These are the questions we should think about. And I can’t think of a better time to have immigration Sunday, the day after some have celebrated America’s birthday. A time where we can reflect on not just the current migrant and the ways we are dismissive of them. But, of all the immigrants that have come before them and built the country that we pledge allegiance to. Few, belong on this land, the unceded Tohono O’odham land. Yet, we have claimed it and decided who comes in and who is welcomed. It’s time to reimagine our “welcome” and to see that as Christians and people, we are connected and we are meant to travel, to learn, and grow. And to be together, as equals.
link to the whole service
To the God of all creatures big and small, we strive to welcome the visitor, whether we are comfortable with them or not, whether they look like us or not, whether they think like us- or not. Whether our visitor be a prophet, of righteousness, or a little one in need of a cool drink, we strive to welcome them, as you have done for us. God of love, help us share your love and spread it- through our hearts, our minds, our feet, and our hands- the ones that serve you.
July begins the final month of YAV. Just 4 more weeks until my YAV term has come to a close. Many people are asking about what reflections I have on this last year of my life. What am I taking with me?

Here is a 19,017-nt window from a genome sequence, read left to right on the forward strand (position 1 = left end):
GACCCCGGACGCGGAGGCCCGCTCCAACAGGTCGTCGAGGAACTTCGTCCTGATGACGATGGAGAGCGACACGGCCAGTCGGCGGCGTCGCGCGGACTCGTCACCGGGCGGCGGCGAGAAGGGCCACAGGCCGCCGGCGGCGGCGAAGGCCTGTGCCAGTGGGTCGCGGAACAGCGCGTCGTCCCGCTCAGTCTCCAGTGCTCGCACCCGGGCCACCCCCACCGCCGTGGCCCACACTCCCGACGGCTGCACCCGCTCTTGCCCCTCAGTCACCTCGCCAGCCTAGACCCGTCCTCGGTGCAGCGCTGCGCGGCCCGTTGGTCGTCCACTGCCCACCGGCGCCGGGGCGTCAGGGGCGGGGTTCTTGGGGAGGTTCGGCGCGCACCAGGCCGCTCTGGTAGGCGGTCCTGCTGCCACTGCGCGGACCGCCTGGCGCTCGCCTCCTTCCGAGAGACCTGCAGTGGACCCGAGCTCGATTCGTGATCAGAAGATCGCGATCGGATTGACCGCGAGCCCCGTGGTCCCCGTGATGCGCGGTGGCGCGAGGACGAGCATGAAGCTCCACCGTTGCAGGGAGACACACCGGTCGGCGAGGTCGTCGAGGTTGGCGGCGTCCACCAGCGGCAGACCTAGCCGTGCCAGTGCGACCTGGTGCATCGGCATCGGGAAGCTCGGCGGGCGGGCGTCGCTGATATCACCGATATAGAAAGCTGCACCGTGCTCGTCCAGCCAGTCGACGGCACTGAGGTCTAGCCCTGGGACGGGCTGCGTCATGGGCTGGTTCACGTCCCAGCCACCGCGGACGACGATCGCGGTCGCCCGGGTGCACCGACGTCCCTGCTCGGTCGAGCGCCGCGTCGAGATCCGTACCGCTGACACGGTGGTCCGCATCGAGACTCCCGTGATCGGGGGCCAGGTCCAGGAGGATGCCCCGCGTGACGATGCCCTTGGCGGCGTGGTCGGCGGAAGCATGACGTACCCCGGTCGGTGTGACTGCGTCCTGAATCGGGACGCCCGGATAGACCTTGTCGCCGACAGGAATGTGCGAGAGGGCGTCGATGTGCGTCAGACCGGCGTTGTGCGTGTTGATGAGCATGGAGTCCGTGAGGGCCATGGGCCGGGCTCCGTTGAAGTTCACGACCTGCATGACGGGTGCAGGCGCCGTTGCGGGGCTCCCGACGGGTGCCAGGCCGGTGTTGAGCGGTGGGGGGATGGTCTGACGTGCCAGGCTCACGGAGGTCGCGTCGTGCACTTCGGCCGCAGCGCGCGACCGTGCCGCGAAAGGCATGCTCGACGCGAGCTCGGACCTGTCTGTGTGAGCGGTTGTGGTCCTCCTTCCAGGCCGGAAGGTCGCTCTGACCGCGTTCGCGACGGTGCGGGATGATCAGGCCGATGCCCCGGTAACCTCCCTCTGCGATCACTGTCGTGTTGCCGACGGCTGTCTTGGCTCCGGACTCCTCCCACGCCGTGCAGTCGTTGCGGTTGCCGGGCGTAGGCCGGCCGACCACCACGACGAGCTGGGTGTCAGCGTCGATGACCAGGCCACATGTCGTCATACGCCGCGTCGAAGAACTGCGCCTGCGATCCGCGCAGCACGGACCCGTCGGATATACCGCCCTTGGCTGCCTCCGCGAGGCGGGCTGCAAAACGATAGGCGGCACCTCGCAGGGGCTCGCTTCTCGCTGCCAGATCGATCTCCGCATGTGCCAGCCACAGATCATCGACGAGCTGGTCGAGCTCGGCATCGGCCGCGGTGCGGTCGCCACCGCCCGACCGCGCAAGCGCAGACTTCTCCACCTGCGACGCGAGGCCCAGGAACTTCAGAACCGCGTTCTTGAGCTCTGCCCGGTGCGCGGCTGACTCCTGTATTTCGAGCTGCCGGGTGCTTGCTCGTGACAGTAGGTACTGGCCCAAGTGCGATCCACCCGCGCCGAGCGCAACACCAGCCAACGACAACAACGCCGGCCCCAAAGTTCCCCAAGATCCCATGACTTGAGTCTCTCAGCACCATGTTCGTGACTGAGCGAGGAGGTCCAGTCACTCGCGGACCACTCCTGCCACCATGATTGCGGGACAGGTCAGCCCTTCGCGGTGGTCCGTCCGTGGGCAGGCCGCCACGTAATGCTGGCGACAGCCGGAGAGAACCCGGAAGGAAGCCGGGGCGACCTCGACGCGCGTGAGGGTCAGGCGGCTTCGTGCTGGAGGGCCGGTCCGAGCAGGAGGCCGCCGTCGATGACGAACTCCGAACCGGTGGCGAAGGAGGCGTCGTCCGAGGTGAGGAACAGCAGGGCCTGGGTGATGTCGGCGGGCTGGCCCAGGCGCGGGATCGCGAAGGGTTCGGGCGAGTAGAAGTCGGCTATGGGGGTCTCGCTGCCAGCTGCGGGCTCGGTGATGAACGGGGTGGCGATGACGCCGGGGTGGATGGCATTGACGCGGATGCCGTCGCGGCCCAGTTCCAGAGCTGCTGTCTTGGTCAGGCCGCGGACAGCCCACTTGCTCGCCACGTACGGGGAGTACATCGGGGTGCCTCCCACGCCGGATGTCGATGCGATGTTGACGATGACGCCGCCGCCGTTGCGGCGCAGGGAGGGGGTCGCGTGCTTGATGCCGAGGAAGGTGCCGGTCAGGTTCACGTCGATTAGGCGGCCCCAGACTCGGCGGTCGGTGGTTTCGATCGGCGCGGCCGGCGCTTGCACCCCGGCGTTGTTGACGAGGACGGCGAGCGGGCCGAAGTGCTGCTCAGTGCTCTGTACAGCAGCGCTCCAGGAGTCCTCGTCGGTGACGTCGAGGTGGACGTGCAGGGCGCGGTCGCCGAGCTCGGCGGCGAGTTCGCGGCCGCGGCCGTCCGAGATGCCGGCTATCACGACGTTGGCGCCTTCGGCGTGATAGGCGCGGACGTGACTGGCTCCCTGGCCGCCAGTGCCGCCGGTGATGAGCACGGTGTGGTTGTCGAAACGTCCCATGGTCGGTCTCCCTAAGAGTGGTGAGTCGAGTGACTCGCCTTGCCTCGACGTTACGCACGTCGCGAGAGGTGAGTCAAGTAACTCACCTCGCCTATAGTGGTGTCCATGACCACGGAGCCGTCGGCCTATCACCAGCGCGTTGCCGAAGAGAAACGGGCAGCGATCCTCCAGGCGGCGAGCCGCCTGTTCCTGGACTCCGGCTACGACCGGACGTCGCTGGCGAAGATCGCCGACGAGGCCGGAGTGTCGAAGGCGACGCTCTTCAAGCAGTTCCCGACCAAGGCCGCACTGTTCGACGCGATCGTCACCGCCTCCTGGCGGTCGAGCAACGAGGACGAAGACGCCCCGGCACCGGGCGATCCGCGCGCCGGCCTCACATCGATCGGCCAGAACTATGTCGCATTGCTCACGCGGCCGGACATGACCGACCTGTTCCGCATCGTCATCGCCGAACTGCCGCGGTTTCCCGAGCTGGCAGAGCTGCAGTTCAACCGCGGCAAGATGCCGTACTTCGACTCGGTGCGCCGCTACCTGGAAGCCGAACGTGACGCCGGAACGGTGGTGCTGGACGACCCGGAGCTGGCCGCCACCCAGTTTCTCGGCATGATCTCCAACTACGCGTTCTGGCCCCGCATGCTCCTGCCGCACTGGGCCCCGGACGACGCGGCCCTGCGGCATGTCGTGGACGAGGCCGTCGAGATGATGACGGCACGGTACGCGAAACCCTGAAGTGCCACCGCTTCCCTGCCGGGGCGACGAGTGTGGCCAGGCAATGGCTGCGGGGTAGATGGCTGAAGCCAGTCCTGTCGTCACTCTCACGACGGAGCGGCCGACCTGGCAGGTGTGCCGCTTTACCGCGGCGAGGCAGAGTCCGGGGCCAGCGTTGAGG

But how do I sum up the last year of my life into a nice picture for everyone to see? How do I make all the moments make sense? All the interactions with CHPRA clients, the days when I’ve come home from work exhausted and yet fulfilled, the moments of laughter with my housemates, the moments of deep raw emotion too. All the good, bad, draining, fulfilling, inspiring, loving, hard, and growth moments.
I don’t think I can sum up any year of my life into a conversation. Much less this one.
Living in Tucson for the last year has been so impactful. So fulfilling. So educational. So life changing.
I can think of takeaways, but that phrase feels strange to me because that makes it seem like there is a concrete thing I am taking with me. That isn’t how I feel at all. I feel like I am leaving from this experience with a trail behind me that I have already walked and a trail in front of me. This is just a moment of change in the journey of my life, but not an ending.
Thinking of this as a journey reminded me of “The Road Not Taken” by Robert Frost. A poem that I used to love when I was in high school.
A camp I went to as a kid showed us a video every summer based around this poem. It was a classic at camp. Many of us long time campers knew all the words. The message of the film was that in order to curb global warming and have a good earth to live on, we need to take the road less traveled. Go against the norm to “all the difference.”
That is the message that I am reflecting on most as my YAV experience is coming to an end. I don’t want to go to a post YAV life that is fitting into the norms of society. These norms uphold systemic inequalities and I don’t want to be passive in these systems.